I onil reference to many points in Mr. Holmes' last speech, to which I was anxious to call attention, and proceed to introduce my eighteenth Negative Argument. Endless l’unishment destroys the peace of those who believe it, and who strive to realize it. Fortu
nately for their happiness, there are some professed believers in that doctrine, so constituted that they can keep it at a distance, and will not look it fairly in the face. But it is not so with all. Erery sincere and real believer in eternal wretchedness, who is a can. did man, will acknowledge that when he reflects upon it, his peace of mind is destroyed. How can it be otherwise ? Putting aside entirely the peril in which he must ever feel that he is involved, when he views the condition of others, how can he find peace ? When parents look upon their children, and children upon their parents, and reflect on the danger that threatens them, and the separation that may soon and forever take place between them, how can they be happy? How can any man possessing a heart of flesh, who believes this doctrine, enjoy life at any time. When he meets his neighbors, his associates, his friends, and thinks they may all sink to endless darkness and woe, what horror must thrill his frame. Yet I have frequently seen believers, yea PREACHERS of this doctrine, really smile-yea, even LAUGH oughtright and heartily, in the presence of those who, according to their beliei, were going straight down to an endless hell!!! Where were their hearts?
Some of the most able preachers of endless woe, have acknowledged that it destroyed their happiness. Hear what the eloquent French Hugenot preacher Saurin says on this subject : “I sink! I sink! under the awful weight of my subject! I declare, when I see my friends, my relations, the people of my charge, this whole congregation : when I think that I, that you, that we are all threatened with these torments, when I see in the lukewarmness of my de. votions, in the languor of my love, in the levity of my resolutions and designs, the least evidence, though it be only presumptive, of my future misery, yet I find in the thought, a mortal poison, which diffuseth itself into every period of my life-rendering society tire. some, nourishment insipid, pleasure disgustful, and life itself a cruel BITTER. I cease to wonder that the fear of hell hath made some mad, [insane,) and others melancholly."
Hear Dr. Barnes, of Philadelphia, one of the most eminent Evangelical Clergymen in the United States. He says—“That the immortal mind should be allowed to jeopard its infinite welfare, and that trifles should be allowed to draw it away from God, and virtue, and heaven-that any should suffer FOREVER!-lingering on in hopeless despair, and rolling amidst infinite torments without the possibility of alleviation and without end-that since God can save men, and will save a part, he has not purposed to save all[Elder Holmes admits he has purposed to save all, but declares he will be defeated)--that on the supposition that the atonement is ample, and that the blood of Christ can cleanse from all and every sin, it is not in fact applied to all-that, in a word, a God who claims to be worthy the confidence of the universe, and to be a Being of Infinite Benevolence, should make such a world as this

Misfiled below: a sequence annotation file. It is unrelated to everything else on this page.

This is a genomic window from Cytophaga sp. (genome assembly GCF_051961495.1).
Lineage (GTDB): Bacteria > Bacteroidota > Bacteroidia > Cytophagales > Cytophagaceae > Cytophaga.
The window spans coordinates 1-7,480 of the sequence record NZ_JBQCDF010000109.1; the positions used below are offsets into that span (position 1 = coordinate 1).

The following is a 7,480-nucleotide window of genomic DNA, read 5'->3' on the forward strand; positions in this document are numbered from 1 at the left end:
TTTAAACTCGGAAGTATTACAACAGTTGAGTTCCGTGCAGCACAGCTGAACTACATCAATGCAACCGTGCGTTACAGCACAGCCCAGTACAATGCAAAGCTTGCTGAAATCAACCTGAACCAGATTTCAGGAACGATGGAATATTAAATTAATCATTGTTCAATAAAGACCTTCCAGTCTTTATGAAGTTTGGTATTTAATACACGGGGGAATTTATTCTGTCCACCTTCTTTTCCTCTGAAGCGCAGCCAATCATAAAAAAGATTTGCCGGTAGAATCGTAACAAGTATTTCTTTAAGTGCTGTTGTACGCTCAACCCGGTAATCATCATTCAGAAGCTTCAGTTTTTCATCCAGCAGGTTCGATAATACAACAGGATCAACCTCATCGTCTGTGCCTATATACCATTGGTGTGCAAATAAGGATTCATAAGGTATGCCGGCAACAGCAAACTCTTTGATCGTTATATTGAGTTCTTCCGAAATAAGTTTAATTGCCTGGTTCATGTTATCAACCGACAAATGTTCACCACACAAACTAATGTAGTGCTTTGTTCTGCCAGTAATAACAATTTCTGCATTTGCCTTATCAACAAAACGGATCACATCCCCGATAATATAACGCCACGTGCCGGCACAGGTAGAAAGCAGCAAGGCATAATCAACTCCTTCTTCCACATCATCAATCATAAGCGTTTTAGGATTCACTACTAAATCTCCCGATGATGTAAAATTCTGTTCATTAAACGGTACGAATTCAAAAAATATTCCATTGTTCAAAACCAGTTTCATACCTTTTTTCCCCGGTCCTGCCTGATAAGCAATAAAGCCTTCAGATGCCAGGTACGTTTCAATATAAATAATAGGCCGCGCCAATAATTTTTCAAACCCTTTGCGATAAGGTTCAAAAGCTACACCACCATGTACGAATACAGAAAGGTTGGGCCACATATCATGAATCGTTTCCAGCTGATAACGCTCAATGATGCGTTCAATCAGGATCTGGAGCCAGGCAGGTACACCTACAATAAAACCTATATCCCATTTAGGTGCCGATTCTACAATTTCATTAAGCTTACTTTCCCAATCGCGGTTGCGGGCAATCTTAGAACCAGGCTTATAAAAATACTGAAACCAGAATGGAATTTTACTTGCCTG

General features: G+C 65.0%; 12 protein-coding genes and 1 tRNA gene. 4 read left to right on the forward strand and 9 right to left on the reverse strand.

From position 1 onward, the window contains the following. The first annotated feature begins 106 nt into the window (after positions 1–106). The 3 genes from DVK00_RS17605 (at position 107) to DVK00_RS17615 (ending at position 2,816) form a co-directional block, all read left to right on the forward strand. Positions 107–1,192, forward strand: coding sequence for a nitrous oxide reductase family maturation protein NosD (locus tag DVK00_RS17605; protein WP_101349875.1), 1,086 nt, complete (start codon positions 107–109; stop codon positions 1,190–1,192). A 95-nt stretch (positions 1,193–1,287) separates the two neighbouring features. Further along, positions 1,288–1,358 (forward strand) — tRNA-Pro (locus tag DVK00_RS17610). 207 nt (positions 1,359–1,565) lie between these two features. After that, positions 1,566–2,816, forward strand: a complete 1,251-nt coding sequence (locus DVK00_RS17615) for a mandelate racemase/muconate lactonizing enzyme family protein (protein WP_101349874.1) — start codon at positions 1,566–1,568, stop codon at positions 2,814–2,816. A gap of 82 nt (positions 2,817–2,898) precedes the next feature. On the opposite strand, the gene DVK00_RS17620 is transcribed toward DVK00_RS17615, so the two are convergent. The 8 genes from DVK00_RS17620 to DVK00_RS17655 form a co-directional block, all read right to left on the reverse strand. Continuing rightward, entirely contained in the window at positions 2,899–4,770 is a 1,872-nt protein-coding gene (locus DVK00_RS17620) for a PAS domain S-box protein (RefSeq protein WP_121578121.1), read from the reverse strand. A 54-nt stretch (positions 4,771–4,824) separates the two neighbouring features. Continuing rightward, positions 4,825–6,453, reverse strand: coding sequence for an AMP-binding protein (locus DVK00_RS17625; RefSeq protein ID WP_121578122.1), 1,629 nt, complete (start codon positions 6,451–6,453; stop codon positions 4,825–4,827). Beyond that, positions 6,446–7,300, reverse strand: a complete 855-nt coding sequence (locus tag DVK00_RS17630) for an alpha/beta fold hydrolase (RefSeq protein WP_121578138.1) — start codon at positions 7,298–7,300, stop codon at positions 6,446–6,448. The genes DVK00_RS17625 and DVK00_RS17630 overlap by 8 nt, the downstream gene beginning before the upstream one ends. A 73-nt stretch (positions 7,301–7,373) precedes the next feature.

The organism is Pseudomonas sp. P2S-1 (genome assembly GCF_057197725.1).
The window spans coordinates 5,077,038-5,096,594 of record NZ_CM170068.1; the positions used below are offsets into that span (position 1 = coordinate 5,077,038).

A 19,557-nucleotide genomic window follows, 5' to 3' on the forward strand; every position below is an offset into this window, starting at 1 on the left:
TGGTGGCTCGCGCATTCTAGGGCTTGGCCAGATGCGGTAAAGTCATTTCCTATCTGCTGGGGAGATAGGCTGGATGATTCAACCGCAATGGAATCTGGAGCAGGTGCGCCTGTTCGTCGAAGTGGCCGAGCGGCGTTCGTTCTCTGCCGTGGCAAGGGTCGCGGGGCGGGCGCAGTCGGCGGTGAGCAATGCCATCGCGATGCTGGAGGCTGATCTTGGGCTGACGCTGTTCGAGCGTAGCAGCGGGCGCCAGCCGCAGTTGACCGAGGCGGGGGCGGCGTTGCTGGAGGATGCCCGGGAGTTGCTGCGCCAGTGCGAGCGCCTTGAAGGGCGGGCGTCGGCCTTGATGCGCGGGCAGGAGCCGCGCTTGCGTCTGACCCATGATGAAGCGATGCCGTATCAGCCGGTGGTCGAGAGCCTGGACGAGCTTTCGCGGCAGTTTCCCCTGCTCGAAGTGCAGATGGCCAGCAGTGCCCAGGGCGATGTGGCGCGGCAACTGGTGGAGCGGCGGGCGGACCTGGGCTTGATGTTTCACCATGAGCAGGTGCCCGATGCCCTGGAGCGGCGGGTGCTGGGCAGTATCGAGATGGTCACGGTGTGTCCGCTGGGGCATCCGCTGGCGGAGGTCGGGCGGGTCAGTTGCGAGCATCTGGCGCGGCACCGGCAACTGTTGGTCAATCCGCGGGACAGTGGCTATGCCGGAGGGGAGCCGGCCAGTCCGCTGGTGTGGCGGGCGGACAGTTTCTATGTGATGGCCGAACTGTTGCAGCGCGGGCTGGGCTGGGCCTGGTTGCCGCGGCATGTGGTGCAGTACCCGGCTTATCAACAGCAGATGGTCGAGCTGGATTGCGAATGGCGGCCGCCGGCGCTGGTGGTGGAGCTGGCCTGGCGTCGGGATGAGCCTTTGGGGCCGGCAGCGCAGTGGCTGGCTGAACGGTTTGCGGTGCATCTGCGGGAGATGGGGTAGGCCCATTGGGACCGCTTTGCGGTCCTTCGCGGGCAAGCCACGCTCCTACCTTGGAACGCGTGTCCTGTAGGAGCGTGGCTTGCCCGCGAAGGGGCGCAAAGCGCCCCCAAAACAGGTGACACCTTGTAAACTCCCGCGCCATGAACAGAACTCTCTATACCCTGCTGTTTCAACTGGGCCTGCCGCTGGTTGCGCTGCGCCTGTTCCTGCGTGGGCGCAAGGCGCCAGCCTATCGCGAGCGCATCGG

full of sinners and sufferers--and that when an atonement had been made, he did not save all the race, and put an end to sin and woe forever.
I have read to some extent, what wise and good men (of the orthodox school] have written. I have looked at their theories and explanations. I have endeavored to weigh their arguments-for my whole soul pants for LIGHT and RELIEF on these questions. But I get neither! And in the distress and anguish of my own spirit, I confess that I see no light whatever ! I see not one ray to disclose to me the reason why sin came into the world; why the earth is strewed with the dying and the dead, and why man must suffer to all eternity! I have never seen a par.. ticle of light thrown on these subjects that has given a moment's ease to my tortured mind!! Nor have I an explanation to offer, or a thought to suggest, which would be of relief to you. I trust other men-as they profess to do--understand this, better than I do, and that they have not the anguish of spirit which I have. But I confess, when I look on a world of sinners and of sufferers; upon death-beds and grave-yards; upon the world of woe filled with hosts to suffer forever! when I see my friends, my parents, my family, my people, my fellow-citizens when I look upon a whole race, all involved in this sin and danger, and when I see the great mass of them wholly unconcerned--and when I feel that God can only save them, and yet he does not do it--I am struck dumb. It is all dark-DARK-DARK, to my soul, and I cannot disguise it !” -(Barnes' Practical Sermons, pp. 123–125.)